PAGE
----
Born in Neuilly-sur-Seine, Niki de Saint Phalle moved to New York City at an early age. As a self-taught artist, she first gained international recognition for her Tirs (or ‘Shots’) series which parodied Art Informel painting, and eventually became associated with Nouveau Réalisme.
In 1964, the artist turned her attention to traditional depictions of women in society. She created life-size models of female archetypes- including women giving birth or dressed in wedding dresses- from plaster, wire and plastic toys, painting them completely white or decorated with splashes of bright colour. These were entitled ‘Nanas’, a French slang word that roughly translates to ‘broad’. Saint Phalle is also celebrated for her work on AIDS awareness, and in 1986 published Aids, You Can’t Catch it Holding Hands, an amalgamation of written word and illustration.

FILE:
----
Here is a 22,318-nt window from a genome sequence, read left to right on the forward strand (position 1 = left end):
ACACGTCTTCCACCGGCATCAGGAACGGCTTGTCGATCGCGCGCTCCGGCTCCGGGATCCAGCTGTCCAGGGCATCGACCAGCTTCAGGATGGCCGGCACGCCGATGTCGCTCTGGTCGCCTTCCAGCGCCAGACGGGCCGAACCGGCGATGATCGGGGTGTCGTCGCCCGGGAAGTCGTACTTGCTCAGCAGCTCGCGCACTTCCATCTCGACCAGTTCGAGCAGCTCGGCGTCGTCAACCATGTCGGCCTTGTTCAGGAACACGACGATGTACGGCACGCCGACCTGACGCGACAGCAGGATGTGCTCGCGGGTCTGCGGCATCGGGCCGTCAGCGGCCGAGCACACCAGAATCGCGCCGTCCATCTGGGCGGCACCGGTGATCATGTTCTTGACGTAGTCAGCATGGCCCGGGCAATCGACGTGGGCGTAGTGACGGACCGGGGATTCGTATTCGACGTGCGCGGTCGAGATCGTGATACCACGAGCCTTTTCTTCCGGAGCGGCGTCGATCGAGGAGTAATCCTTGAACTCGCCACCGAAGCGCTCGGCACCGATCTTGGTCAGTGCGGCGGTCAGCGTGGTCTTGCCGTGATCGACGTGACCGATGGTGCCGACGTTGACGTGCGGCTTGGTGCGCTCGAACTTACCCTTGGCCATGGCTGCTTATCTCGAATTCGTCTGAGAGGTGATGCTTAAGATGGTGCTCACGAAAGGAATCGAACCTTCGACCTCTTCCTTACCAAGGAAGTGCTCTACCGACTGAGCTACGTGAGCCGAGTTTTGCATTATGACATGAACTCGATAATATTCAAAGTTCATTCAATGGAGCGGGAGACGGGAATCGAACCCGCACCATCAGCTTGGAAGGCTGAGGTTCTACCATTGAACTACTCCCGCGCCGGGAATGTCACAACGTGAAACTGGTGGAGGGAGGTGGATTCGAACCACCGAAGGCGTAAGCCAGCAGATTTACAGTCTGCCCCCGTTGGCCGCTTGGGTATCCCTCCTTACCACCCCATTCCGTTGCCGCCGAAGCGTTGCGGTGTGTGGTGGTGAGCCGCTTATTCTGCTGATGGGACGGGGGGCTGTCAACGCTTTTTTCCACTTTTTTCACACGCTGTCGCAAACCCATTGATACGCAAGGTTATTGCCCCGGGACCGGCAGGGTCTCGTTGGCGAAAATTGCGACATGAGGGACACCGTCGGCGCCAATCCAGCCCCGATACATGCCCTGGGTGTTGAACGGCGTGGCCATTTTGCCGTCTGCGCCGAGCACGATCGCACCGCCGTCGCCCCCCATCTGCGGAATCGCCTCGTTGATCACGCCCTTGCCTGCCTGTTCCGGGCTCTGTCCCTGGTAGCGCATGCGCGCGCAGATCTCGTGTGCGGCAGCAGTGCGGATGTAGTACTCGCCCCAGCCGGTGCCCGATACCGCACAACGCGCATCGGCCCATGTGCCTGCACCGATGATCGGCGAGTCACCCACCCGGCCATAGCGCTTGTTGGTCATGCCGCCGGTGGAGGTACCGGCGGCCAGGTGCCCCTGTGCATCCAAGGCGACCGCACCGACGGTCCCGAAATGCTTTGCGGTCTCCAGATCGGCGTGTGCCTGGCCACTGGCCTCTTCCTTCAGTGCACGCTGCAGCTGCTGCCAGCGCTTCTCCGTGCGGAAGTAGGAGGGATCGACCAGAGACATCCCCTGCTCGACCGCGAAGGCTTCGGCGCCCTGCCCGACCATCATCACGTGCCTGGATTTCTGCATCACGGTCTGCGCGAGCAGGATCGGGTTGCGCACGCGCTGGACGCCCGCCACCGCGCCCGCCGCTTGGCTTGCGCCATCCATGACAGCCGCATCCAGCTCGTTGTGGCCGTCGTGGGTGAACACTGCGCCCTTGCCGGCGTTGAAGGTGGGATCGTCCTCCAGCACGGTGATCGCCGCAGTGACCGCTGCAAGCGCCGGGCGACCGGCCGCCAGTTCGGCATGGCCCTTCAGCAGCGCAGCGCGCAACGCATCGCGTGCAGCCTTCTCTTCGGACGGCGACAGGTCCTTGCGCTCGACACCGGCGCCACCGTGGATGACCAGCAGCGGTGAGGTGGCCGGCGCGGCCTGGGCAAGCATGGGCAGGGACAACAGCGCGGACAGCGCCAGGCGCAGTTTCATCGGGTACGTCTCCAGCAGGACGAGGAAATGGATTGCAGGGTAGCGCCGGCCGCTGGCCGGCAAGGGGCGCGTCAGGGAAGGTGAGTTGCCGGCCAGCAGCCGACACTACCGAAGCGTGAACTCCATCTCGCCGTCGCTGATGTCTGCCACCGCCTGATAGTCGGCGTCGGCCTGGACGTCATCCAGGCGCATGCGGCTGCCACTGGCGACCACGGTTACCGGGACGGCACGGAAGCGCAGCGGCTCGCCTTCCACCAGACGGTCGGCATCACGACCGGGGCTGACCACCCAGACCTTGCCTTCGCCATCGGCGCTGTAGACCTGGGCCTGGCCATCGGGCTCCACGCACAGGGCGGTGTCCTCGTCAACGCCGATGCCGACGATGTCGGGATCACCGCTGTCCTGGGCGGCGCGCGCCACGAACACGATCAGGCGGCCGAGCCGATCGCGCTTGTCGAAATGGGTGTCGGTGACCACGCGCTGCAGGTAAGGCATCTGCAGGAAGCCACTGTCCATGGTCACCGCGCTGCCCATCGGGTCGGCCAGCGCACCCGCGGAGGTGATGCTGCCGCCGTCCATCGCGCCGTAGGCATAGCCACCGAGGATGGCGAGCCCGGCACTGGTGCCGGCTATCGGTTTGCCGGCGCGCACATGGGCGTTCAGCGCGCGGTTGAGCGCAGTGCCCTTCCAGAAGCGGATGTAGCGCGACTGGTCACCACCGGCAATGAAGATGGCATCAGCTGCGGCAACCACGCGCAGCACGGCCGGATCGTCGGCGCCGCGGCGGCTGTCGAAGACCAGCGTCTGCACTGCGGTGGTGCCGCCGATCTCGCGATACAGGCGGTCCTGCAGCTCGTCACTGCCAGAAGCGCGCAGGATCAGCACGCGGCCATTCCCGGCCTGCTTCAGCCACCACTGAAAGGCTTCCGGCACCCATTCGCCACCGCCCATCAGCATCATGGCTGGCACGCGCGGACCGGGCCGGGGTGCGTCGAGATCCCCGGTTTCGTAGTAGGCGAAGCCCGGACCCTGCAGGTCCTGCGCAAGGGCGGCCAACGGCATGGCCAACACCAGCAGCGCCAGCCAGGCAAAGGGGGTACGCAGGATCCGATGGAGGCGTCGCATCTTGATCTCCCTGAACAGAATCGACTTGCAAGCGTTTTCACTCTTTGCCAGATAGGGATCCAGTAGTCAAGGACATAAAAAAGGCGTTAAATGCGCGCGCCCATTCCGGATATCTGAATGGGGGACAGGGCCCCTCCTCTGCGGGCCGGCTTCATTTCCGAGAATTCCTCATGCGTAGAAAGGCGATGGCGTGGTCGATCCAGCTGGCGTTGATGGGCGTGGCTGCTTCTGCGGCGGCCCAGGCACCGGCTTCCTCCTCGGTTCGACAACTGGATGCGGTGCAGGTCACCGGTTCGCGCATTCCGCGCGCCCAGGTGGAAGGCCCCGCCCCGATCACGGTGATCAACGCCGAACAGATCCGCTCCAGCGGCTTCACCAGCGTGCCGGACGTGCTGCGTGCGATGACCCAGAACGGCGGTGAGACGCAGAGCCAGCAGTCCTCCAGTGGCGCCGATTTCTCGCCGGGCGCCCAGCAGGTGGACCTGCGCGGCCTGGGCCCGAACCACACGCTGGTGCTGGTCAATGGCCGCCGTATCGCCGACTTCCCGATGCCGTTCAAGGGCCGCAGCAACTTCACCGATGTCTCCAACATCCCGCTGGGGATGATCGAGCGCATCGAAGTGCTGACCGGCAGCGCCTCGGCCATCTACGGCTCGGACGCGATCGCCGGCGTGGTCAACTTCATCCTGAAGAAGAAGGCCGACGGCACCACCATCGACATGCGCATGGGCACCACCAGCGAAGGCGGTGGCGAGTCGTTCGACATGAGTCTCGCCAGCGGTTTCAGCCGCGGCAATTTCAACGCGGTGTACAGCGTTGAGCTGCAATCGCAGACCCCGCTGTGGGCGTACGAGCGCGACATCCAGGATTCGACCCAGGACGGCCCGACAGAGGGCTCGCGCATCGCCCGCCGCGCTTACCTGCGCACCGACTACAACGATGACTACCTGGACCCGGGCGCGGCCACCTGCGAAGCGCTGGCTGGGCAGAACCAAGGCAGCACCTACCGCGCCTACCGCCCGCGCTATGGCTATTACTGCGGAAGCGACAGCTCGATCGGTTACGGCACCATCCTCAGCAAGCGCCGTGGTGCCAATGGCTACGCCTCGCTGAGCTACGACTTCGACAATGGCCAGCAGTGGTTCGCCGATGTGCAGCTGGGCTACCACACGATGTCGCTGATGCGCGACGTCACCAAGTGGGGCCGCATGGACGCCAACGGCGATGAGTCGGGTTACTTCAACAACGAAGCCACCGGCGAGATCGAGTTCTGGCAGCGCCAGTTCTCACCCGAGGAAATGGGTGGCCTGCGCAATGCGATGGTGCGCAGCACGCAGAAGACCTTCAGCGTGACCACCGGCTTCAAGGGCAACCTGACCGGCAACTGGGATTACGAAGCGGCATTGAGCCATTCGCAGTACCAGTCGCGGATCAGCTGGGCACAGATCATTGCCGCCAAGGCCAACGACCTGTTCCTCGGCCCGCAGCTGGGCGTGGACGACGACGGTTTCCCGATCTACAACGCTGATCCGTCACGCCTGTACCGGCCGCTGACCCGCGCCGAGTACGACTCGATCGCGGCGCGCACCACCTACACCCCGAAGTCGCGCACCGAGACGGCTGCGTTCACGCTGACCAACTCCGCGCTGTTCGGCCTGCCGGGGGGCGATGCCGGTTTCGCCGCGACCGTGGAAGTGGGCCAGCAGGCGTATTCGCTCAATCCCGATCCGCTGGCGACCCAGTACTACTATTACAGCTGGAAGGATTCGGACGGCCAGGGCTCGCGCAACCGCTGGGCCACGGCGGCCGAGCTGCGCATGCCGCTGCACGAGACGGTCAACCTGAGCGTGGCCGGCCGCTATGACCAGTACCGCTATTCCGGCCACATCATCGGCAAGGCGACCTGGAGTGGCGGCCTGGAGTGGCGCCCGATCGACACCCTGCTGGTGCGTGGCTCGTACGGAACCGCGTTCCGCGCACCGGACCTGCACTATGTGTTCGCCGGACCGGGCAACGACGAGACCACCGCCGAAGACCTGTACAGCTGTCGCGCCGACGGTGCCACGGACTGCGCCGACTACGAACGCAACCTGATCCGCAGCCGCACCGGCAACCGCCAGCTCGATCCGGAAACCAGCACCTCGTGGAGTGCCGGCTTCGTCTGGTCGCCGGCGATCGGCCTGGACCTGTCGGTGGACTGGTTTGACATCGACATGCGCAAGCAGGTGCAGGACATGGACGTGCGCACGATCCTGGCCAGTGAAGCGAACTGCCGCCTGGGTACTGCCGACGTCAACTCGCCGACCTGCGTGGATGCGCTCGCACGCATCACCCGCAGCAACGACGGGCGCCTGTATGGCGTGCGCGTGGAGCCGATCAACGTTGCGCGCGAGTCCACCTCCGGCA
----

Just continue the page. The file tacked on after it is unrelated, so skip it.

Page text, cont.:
Saint Phalle died of emphysema in California in 2002.